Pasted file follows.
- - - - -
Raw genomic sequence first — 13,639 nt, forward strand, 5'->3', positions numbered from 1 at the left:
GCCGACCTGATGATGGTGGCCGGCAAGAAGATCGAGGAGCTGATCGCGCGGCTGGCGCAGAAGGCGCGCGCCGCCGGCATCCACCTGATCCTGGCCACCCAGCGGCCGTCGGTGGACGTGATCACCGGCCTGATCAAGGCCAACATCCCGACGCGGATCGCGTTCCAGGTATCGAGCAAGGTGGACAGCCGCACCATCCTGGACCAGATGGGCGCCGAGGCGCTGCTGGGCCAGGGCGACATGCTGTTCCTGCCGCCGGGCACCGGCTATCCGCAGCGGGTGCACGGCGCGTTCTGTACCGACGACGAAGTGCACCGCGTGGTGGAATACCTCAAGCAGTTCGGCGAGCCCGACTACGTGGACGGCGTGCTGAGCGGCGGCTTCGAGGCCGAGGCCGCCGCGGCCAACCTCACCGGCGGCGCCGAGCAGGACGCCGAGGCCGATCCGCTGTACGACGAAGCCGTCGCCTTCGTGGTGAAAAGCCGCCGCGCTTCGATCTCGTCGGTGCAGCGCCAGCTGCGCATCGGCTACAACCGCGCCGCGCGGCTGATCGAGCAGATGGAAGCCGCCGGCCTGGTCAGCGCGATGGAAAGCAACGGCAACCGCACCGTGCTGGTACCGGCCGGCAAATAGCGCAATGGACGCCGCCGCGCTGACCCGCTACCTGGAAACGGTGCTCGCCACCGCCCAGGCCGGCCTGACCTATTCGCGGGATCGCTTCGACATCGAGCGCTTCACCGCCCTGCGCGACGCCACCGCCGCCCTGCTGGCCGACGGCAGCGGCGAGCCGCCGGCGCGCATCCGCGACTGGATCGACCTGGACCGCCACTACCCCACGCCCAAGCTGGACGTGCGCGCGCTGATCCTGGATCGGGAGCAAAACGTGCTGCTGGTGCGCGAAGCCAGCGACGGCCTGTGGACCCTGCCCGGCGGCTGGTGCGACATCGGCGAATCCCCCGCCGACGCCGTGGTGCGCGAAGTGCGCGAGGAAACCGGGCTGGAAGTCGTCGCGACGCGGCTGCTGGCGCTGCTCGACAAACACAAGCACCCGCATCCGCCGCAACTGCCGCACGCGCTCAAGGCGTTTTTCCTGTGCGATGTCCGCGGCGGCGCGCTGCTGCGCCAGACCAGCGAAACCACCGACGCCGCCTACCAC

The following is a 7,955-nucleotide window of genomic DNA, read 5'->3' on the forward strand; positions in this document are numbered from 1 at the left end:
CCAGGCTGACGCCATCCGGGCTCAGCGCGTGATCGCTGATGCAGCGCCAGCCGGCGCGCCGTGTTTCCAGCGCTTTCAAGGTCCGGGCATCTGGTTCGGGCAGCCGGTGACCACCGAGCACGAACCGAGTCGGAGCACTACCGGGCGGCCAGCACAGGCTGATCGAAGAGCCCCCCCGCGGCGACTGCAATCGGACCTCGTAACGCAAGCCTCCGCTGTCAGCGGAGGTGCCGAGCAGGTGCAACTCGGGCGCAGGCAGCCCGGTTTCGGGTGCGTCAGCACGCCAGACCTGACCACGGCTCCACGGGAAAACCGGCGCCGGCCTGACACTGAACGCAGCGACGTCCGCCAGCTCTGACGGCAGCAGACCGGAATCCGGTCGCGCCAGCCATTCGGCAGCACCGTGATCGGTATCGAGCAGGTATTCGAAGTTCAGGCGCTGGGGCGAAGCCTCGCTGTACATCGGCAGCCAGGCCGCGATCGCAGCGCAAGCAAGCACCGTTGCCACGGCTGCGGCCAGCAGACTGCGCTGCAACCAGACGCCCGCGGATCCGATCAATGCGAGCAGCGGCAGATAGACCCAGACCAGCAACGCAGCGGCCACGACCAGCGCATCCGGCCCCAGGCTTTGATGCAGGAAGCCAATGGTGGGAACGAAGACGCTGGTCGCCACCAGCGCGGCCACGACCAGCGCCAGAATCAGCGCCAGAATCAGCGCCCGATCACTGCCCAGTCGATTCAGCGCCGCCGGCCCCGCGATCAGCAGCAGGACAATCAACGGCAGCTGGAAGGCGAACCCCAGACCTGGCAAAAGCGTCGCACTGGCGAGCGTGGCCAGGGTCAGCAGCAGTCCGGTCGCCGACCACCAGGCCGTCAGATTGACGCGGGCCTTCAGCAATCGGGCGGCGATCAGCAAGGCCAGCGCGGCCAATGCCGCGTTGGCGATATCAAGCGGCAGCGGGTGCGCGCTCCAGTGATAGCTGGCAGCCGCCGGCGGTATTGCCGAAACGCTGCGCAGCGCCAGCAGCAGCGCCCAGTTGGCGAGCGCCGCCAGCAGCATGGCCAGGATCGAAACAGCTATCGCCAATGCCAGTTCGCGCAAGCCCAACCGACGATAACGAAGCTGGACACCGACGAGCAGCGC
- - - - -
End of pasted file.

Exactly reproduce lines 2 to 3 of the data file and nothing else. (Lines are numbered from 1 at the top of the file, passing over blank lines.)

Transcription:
GCCGACCTGATGATGGTGGCCGGCAAGAAGATCGAGGAGCTGATCGCGCGGCTGGCGCAGAAGGCGCGCGCCGCCGGCATCCACCTGATCCTGGCCACCCAGCGGCCGTCGGTGGACGTGATCACCGGCCTGATCAAGGCCAACATCCCGACGCGGATCGCGTTCCAGGTATCGAGCAAGGTGGACAGCCGCACCATCCTGGACCAGATGGGCGCCGAGGCGCTGCTGGGCCAGGGCGACATGCTGTTCCTGCCGCCGGGCACCGGCTATCCGCAGCGGGTGCACGGCGCGTTCTGTACCGACGACGAAGTGCACCGCGTGGTGGAATACCTCAAGCAGTTCGGCGAGCCCGACTACGTGGACGGCGTGCTGAGCGGCGGCTTCGAGGCCGAGGCCGCCGCGGCCAACCTCACCGGCGGCGCCGAGCAGGACGCCGAGGCCGATCCGCTGTACGACGAAGCCGTCGCCTTCGTGGTGAAAAGCCGCCGCGCTTCGATCTCGTCGGTGCAGCGCCAGCTGCGCATCGGCTACAACCGCGCCGCGCGGCTGATCGAGCAGATGGAAGCCGCCGGCCTGGTCAGCGCGATGGAAAGCAACGGCAACCGCACCGTGCTGGTACCGGCCGGCAAATAGCGCAATGGACGCCGCCGCGCTGACCCGCTACCTGGAAACGGTGCTCGCCACCGCCCAGGCCGGCCTGACCTATTCGCGGGATCGCTTCGACATCGAGCGCTTCACCGCCCTGCGCGACGCCACCGCCGCCCTGCTGGCCGACGGCAGCGGCGAGCCGCCGGCGCGCATCCGCGACTGGATCGACCTGGACCGCCACTACCCCACGCCCAAGCTGGACGTGCGCGCGCTGATCCTGGATCGGGAGCAAAACGTGCTGCTGGTGCGCGAAGCCAGCGACGGCCTGTGGACCCTGCCCGGCGGCTGGTGCGACATCGGCGAATCCCCCGCCGACGCCGTGGTGCGCGAAGTGCGCGAGGAAACCGGGCTGGAAGTCGTCGCGACGCGGCTGCTGGCGCTGCTCGACAAACACAAGCACCCGCATCCGCCGCAACTGCCGCACGCGCTCAAGGCGTTTTTCCTGTGCGATGTCCGCGGCGGCGCGCTGCTGCGCCAGACCAGCGAAACCACCGACGCCGCCTACCAC

The following is a 7,955-nucleotide window of genomic DNA, read 5'->3' on the forward strand; positions in this document are numbered from 1 at the left end: